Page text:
Quoted airlines and travel groups all felt the cold in the wake of yesterday’s surprise profits warning by Ryanair with shares falling across the board.
Rival easyJet was the worst hit – falling 65p to 1215p while British Airways parent company IAG saw shares drop by 3.7p to 291p.
Tui Travel was down 11.1p to 334.6p and Thomas Cook lost 6.9p to 135.7p.
Cruise operator Carnival Corporation was also affected, dipping 51p to 2334p.
Evidence of the damage of expensive fuel and a hot summer, that tempted holidaymakers to stay at home rather than jet off abroad, was the reason for the crash in travel stocks.
Ryanair knocked the City's confidence in the travel sector where traders were already nervous that companies could be struggling as the fuel price rose following concerns over Syria, The Independent reported.
Michael Hewson, a senior market analyst at CMC Markets, told the newspaper: "The budget Irish carrier cited increased pricing pressures across Europe and lower traffic as a result of the recent warm weather. Higher fuel costs due to rising oil prices are also likely to be a factor while the company also downgraded its profit forecasts for the current year."
However, sources at other airlines queried Ryanair’s assertions, saying they had not yet seen signs of the same kind of weakness in the market, according to the Daily Telegraph.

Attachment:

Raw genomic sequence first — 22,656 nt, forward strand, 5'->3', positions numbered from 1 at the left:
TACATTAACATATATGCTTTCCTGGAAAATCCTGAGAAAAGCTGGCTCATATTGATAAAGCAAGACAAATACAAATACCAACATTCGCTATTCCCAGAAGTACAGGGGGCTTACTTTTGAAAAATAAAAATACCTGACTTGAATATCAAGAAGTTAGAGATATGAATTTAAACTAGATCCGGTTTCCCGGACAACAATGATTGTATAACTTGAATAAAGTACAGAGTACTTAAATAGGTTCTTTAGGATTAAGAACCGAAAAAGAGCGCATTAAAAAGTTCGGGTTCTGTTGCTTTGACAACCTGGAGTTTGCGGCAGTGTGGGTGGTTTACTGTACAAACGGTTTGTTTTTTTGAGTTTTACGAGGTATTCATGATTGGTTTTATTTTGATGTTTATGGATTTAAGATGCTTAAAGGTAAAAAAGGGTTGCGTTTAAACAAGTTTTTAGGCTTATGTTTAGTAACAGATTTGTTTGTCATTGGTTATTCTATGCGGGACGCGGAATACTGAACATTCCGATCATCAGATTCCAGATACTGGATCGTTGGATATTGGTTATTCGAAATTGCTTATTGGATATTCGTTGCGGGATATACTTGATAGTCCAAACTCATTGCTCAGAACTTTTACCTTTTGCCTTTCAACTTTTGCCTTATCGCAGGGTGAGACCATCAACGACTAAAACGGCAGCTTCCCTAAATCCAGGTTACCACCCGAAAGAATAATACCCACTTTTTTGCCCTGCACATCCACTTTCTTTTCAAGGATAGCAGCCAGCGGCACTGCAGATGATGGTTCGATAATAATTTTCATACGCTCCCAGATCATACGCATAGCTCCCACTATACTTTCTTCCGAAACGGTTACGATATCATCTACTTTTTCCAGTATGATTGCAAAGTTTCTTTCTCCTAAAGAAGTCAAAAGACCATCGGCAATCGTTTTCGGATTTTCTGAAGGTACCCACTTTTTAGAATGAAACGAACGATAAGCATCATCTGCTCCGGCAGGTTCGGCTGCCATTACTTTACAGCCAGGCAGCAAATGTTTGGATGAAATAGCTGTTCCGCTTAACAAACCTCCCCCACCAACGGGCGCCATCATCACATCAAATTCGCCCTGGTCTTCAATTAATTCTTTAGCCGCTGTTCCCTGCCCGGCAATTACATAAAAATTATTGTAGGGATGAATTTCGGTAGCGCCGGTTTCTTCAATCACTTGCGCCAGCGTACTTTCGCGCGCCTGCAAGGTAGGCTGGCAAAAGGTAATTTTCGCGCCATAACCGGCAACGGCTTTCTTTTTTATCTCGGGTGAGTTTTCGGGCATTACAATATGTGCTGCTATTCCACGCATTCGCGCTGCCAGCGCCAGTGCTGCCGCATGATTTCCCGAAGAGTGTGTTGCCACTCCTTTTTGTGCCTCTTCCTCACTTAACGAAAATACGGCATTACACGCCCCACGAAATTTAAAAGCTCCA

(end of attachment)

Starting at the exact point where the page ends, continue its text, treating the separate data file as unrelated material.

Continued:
Dónal O’Neill, airlines analyst at Goodbody, told the newspaper that Ryanair’s statement appeared to contradict “some of the commentary from its peer group and indeed Ryanair’s own commentary at its June investor day”.
The Irish carrier, which was last week ordered to sell down its stake in rival Aer Lingus, told investors at the time that it expects to carry 110 million passengers a year by March 2019, as it continued to attract travellers away from legacy carriers which are grappling with higher cost bases. The target was an upgrade from previous guidance of 100 million.
O’Neill believes Ryanair, which is known in the industry for its aggressive marketing and pricing strategies, is facing increased competition from Norwegian, Aer Lingus, Iberia and Vueling.
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